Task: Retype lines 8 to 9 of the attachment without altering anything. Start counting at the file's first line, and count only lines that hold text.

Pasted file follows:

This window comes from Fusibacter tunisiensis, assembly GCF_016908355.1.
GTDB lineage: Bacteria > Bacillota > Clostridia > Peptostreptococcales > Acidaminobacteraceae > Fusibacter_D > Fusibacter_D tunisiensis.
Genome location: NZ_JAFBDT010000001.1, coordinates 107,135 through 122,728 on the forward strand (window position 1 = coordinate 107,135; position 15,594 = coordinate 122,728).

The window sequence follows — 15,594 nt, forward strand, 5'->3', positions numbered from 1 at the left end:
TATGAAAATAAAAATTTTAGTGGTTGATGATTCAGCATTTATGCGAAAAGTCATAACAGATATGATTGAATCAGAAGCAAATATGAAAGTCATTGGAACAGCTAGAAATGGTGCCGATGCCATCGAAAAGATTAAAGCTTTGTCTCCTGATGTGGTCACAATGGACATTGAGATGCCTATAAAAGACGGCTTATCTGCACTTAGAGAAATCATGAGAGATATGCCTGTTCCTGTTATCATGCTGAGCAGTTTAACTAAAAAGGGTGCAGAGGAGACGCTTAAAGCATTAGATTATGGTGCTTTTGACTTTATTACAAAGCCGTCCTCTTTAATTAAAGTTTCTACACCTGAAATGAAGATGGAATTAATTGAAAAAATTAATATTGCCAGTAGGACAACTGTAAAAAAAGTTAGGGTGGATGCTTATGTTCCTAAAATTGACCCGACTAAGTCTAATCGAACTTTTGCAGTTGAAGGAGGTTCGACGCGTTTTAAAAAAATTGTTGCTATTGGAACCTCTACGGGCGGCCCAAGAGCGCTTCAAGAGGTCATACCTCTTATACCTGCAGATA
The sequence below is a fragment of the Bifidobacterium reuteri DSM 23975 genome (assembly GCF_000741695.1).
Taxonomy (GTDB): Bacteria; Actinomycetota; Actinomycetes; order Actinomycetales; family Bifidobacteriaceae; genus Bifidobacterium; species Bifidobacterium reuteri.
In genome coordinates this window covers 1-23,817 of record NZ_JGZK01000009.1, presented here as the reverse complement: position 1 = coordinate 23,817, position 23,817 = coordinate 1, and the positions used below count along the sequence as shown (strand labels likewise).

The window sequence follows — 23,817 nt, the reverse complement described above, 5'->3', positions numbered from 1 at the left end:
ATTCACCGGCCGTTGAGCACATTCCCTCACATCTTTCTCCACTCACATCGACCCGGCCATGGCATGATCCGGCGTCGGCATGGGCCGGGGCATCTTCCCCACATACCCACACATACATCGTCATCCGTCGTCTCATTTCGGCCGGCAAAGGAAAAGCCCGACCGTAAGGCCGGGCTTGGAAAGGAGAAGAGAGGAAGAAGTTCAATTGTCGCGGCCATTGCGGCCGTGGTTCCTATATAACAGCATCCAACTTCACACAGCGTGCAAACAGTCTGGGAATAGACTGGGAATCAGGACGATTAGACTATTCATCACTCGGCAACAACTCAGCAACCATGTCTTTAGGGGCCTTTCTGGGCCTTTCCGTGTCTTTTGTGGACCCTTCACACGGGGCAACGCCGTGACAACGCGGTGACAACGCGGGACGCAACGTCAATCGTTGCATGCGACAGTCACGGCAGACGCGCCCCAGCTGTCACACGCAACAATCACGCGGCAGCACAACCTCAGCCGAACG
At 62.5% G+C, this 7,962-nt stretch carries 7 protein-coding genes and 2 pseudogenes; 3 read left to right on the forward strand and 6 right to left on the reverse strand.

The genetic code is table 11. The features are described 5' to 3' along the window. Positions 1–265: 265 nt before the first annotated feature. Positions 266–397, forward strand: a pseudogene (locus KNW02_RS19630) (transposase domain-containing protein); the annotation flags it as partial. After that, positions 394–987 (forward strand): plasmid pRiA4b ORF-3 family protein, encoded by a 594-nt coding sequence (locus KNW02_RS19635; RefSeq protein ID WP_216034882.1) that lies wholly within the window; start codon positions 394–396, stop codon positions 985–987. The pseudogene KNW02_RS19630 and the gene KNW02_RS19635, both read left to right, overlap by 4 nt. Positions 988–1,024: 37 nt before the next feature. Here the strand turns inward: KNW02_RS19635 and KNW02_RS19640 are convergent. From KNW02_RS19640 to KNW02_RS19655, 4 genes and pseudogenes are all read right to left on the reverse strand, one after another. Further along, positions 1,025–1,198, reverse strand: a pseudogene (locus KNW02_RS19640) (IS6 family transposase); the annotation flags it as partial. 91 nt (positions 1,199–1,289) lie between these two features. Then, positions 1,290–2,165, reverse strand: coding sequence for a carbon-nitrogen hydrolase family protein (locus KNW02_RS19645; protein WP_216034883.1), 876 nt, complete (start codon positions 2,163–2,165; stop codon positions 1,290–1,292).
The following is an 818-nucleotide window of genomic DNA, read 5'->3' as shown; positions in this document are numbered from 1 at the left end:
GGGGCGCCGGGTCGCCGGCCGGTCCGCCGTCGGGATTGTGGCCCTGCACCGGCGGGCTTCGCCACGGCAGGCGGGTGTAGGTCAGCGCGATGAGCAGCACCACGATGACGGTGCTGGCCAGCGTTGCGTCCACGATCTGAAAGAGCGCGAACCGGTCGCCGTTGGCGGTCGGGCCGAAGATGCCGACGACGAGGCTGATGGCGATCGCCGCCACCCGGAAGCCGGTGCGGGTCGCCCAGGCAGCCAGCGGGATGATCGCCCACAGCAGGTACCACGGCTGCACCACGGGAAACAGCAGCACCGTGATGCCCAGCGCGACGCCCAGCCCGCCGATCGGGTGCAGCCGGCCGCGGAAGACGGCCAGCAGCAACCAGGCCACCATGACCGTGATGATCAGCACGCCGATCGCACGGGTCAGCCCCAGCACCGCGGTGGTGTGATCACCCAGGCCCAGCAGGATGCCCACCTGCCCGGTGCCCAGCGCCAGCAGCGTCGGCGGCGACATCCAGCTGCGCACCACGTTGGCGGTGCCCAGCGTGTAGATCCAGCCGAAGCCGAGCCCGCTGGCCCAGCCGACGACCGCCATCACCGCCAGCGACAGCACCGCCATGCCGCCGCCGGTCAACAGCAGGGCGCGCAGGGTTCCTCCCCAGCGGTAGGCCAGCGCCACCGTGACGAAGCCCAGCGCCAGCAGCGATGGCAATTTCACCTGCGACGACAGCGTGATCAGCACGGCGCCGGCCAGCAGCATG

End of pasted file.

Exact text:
In genome coordinates this window covers 1-23,817 of record NZ_JGZK01000009.1, presented here as the reverse complement: position 1 = coordinate 23,817, position 23,817 = coordinate 1, and the positions used below count along the sequence as shown (strand labels likewise).

The window sequence follows — 23,817 nt, the reverse complement described above, 5'->3', positions numbered from 1 at the left end: